Finally, when evoking old myths of misogynous nature, Creed resorts to archetypes such as Medusa and her petrifying gaze who makes men ‘stiff’ with horror. Medusa so terrifying that she makes men “wet and shit” themselves (again, Kristeva’s the bodily fluids). However, for a work that aims at debating the concept of monstrosity derived from women, it is almost unpardonable to miss out Lilith, Adam’s former rebellious wife. The Bible, if read secularly, is our primal source of horror. Our western tradition certainly derives from Greece but mostly from a Judeo-Christian tradition that is not referred to in the book and which would have come extremely handy in the discussion of the Exorcist. In my opinion, the most intriguing sentence in the book actually comes from Kristeva. The abject is defined as “the place where meaning collapses” (p.9). In that sense, I believe Kristeva’s notion of border is a much more useful concept to think about monstrosity than other reading provide. Monstrosity takes place when the struggle to make sense out of something (by means of language or any other form of rationality) fails. When ‘meaning’ collapses, monstrosity appears. That which cannot be understood has to be de-monstrated, as the word itself suggests, and the images in horror movies are an attempt at representing that which can not be described, that which can only be shown.


Horror Movies (Carlos Clarens 1971)

Carlos Clarens, 1967. Horror Movies: an illustrated survey. London: Panther, 1971. (pp.312).

Clarens’s Horror Movies was first published in 1967; nevertheless, it remains an expressive book containing amazing insights which are sure to enthral every reader. The author surveys the subject in its widest sense, encompassing in his investigation the genre science fiction and a brief discussion about the difference between the horror film and le cinema fantastique. Despite the fact it just missed out on two films which would transform the genre in the years to come (Polanski’s Rosemary’s Baby and Kulbrick’s 2001: A Space Odyssey) Clarens’s Horror Movies is undoubtedly a level-headed research into history of these genres, a book which is nothing less than a classic study of horror and science fiction movies.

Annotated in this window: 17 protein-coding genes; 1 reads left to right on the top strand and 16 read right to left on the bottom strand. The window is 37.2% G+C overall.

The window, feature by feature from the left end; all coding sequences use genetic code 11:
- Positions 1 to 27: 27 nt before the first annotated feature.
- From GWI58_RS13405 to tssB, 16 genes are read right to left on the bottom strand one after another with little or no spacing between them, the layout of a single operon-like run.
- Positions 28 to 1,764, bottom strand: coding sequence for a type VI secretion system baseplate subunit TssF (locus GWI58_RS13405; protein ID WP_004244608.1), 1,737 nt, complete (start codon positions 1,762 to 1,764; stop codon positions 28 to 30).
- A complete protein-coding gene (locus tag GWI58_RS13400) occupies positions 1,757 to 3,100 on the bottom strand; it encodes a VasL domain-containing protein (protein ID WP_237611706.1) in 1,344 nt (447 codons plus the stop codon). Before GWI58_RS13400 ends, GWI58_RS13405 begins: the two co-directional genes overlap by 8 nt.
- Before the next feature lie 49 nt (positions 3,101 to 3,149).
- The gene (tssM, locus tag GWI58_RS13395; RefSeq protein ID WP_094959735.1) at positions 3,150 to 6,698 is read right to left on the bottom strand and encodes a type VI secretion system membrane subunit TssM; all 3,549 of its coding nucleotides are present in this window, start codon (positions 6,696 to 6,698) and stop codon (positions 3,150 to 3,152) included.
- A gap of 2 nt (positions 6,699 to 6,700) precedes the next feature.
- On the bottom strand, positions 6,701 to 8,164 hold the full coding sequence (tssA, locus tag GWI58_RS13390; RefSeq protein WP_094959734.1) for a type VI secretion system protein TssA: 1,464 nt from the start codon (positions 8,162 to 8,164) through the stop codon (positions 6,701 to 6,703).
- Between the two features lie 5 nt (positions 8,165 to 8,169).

His method consists of what we could refer to today as a cultural approach to the horror genre, explaining its trajectory throughout the times, from its very beginning in Europe (especially France and Germany) up until his present 1960s. Clarens summarizes the plots and relates the importance of a number of relevant films, from the early works of Georges Méliès and the German Expressionists to Universal Pictures horror movies such as the original Dracula and Frankenstein to the suggestively atmospheric work of Val Lewton and the sci-fi classics of the 50s. Due to the time it was written, it is not surprising the lack of image analysis in the whole volume. However, the book describes the most important films of the period in detail and concentrates upon the work of key directors and actors.

Clarens’s writing style is non-academic, in fact, his extensive erudition and fluent narrative style resembles that of classic essay writers. This lack of academic convention (which is generally kind to the reader by stating its purposes) makes the underlying thesis a bit harder to pin-point. In spite of this, it would not be unfair to say that Clarens is interested in the mythical value of horror films, and how they affect the viewer. The author believes in universal themes (and in that sense anti-historicising) and how these themes are connected to the production and consumption of horror movies. Clarens says: “Satan is immutable, it would seem, whether ancestral dark angel or devil in the flesh. Those who imagine him today are not the doctors of demonology but the psychiatrist, the anthropologist, the sociologist. To them, horror movies might be seen as a historical imperative, if not an as aesthetic necessity” (p.10). His thesis, stated or implied, is that horror movies today perform the same function/influence Myths had on us in the past.